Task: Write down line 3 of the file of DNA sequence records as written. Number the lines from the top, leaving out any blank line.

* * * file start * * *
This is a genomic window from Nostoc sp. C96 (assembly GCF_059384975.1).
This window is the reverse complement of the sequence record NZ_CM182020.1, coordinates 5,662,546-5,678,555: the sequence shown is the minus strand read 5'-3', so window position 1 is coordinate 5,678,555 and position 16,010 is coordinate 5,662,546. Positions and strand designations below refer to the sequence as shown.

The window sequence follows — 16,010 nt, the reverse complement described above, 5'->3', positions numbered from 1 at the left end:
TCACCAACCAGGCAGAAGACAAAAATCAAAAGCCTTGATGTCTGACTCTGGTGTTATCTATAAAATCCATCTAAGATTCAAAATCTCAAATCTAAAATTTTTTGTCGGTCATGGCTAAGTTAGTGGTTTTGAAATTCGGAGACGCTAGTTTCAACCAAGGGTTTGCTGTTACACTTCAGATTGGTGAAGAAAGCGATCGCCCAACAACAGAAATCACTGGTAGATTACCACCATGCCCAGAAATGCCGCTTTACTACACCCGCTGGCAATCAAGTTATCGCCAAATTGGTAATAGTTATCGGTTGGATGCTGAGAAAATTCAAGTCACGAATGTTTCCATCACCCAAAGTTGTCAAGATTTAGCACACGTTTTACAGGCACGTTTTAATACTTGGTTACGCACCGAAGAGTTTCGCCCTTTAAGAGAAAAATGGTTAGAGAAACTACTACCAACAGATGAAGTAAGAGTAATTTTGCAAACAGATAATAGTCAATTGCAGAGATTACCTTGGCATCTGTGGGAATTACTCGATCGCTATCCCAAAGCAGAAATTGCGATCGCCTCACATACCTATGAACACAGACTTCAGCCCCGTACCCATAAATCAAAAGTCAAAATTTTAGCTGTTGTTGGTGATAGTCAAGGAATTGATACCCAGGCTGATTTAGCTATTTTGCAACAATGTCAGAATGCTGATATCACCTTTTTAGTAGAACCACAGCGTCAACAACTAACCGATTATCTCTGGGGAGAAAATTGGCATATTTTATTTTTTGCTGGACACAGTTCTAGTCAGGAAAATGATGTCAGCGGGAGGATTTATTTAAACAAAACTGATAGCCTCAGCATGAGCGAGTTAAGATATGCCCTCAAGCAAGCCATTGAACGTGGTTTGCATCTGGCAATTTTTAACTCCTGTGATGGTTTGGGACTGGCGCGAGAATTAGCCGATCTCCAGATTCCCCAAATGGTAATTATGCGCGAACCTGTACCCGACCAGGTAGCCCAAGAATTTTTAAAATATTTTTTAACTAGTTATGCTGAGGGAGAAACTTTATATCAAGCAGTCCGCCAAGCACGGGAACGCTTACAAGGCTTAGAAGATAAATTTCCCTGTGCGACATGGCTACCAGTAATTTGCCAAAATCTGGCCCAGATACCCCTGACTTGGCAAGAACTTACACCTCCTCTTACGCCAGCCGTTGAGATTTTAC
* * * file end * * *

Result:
The window sequence follows — 16,010 nt, the reverse complement described above, 5'->3', positions numbered from 1 at the left end: